AU - Jammer, Alexandra

AU - Gruber, Karl

AU - Macheroux, Peter

AU - Wallner, Silvia

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N2 - Flavoproteins catalyze a plethora of biological reactions throughout all kingdoms of life. Among the flavoprotein superfamily, the members of the berberine bridge enzyme-like (BBE-like) subfamily (pfam 08031) were found to be present in bacteria, fungi and plants [1]. The family name derives from the so-called “berberine bridge”, a characteristic C-C bond formed during the cyclisation reaction of (S)-reticuline to (S)-scoulerine catalyzed by the berberine bridge enzyme [2, 3]. Based on sequence similarities, BBE-like enzymes were identified to be present throughout the plant kingdom ranging from two in the moss Physcomitrella patens to 57 in western poplar (Populus trichocarpa). Arabidopsis thaliana, known as the plant biologists beloved pet, harbors 28 genes encoding BBE-like proteins (AtBBE-like). Results obtained from microarray expression analyses suggest the involvement of AtBBE-like proteins in various stress-induced plant responses as well as developmental processes. Despite the similarities in sequences and structures, the biological functions of the individual AtBBE-like genes appear to be highly diverse, very specific, and non-systemic. Following the protein distance tree presented by Daniel et al. [4], we focus on the AtBBE-like proteins of subgroup six.In order to complement the biochemical characterization of AtBBE-like subgroup 6, of which two were found to oxidize monolignols to their corresponding aldehydes [4], we generated tissue-specific reporter lines and loss-of-function mutants. Expression patterns of reporter lines were characterized in seedlings and showed expression mainly to be located in roots for all of the 5 genes of subgroup 6. Additionally, AtBBE-like13 reporter lines showed altered expression in lateral roots when treated with indole-3-acetic acid (IAA). Phenotypic description of loss-of-function mutants, a detailed description of reporter lines and physiological experiments comparing mutant to wild type plants will widen our understanding of the AtBBE-like protein family.[1] Daniel et al. (2017) Archives of Biochemistry and Biophysics 632: 88–103.[2] Battersby et al. (1963) Proceedings of the Chemical Society: 268.[3] Winkler et al. (2006) The Journal of Biological Chemistry 281: 21276–21285.[4] Daniel et al. (2015) The Journal of Biological Chemistry 290: 18770–1878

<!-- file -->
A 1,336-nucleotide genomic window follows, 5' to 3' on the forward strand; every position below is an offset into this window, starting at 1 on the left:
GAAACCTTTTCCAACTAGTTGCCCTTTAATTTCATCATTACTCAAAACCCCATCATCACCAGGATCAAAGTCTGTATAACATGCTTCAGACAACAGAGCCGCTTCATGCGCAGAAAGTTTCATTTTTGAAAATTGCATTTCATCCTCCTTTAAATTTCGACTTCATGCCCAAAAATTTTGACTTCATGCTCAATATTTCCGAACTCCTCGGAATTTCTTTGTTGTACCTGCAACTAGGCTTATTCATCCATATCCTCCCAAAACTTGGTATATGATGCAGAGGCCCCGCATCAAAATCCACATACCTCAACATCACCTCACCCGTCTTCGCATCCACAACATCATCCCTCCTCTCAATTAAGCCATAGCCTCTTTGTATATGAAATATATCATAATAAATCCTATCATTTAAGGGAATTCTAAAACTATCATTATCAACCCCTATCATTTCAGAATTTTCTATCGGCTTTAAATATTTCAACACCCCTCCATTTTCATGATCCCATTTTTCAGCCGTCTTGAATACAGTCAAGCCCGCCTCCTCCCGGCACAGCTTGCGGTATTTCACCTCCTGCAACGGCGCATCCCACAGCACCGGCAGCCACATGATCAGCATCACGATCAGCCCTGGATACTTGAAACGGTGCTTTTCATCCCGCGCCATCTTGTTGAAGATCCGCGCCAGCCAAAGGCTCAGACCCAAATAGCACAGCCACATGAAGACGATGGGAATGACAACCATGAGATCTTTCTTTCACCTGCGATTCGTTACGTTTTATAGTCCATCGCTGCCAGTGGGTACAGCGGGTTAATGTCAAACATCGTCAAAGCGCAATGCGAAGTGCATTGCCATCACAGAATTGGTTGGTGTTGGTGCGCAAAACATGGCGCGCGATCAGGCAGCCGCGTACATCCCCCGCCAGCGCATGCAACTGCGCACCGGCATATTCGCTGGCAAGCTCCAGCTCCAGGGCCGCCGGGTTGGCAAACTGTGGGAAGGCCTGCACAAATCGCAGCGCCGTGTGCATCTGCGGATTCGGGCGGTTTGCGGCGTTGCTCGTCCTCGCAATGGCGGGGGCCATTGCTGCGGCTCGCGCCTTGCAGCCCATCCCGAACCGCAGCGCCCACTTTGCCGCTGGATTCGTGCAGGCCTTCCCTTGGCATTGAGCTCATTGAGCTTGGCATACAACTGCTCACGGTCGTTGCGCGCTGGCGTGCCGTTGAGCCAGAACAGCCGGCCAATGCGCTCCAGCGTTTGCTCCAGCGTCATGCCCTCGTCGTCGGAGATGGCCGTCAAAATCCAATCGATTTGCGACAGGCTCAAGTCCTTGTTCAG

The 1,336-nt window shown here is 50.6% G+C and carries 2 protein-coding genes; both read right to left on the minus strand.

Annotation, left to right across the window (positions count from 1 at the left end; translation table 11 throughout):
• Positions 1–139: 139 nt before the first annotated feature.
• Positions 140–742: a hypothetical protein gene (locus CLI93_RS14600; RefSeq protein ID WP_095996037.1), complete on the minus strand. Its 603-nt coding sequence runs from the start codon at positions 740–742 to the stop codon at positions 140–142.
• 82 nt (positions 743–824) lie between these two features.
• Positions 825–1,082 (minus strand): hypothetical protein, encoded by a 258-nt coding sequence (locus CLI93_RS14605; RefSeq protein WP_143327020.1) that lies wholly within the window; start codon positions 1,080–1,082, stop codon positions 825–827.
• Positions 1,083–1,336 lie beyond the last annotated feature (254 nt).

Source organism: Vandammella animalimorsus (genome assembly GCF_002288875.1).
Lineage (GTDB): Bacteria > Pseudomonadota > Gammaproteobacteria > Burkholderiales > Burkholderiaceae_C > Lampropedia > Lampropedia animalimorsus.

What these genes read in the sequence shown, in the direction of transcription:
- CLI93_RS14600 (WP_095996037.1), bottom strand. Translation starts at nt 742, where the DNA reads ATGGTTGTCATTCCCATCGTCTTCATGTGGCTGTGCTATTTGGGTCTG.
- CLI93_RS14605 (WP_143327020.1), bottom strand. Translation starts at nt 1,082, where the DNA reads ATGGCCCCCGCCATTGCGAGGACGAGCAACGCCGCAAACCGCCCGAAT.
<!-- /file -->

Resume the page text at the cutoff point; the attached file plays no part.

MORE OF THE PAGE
AB - Flavoproteins catalyze a plethora of biological reactions throughout all kingdoms of life. Among the flavoprotein superfamily, the members of the berberine bridge enzyme-like (BBE-like) subfamily (pfam 08031) were found to be present in bacteria, fungi and plants [1]. The family name derives from the so-called “berberine bridge”, a characteristic C-C bond formed during the cyclisation reaction of (S)-reticuline to (S)-scoulerine catalyzed by the berberine bridge enzyme [2, 3]. Based on sequence similarities, BBE-like enzymes were identified to be present throughout the plant kingdom ranging from two in the moss Physcomitrella patens to 57 in western poplar (Populus trichocarpa). Arabidopsis thaliana, known as the plant biologists beloved pet, harbors 28 genes encoding BBE-like proteins (AtBBE-like). Results obtained from microarray expression analyses suggest the involvement of AtBBE-like proteins in various stress-induced plant responses as well as developmental processes. Despite the similarities in sequences and structures, the biological functions of the individual AtBBE-like genes appear to be highly diverse, very specific, and non-systemic. Following the protein distance tree presented by Daniel et al. [4], we focus on the AtBBE-like proteins of subgroup six.In order to complement the biochemical characterization of AtBBE-like subgroup 6, of which two were found to oxidize monolignols to their corresponding aldehydes [4], we generated tissue-specific reporter lines and loss-of-function mutants. Expression patterns of reporter lines were characterized in seedlings and showed expression mainly to be located in roots for all of the 5 genes of subgroup 6. Additionally, AtBBE-like13 reporter lines showed altered expression in lateral roots when treated with indole-3-acetic acid (IAA). Phenotypic description of loss-of-function mutants, a detailed description of reporter lines and physiological experiments comparing mutant to wild type plants will widen our understanding of the AtBBE-like protein family.[1] Daniel et al. (2017) Archives of Biochemistry and Biophysics 632: 88–103.[2] Battersby et al. (1963) Proceedings of the Chemical Society: 268.[3] Winkler et al. (2006) The Journal of Biological Chemistry 281: 21276–21285.[4] Daniel et al. (2015) The Journal of Biological Chemistry 290: 18770–1878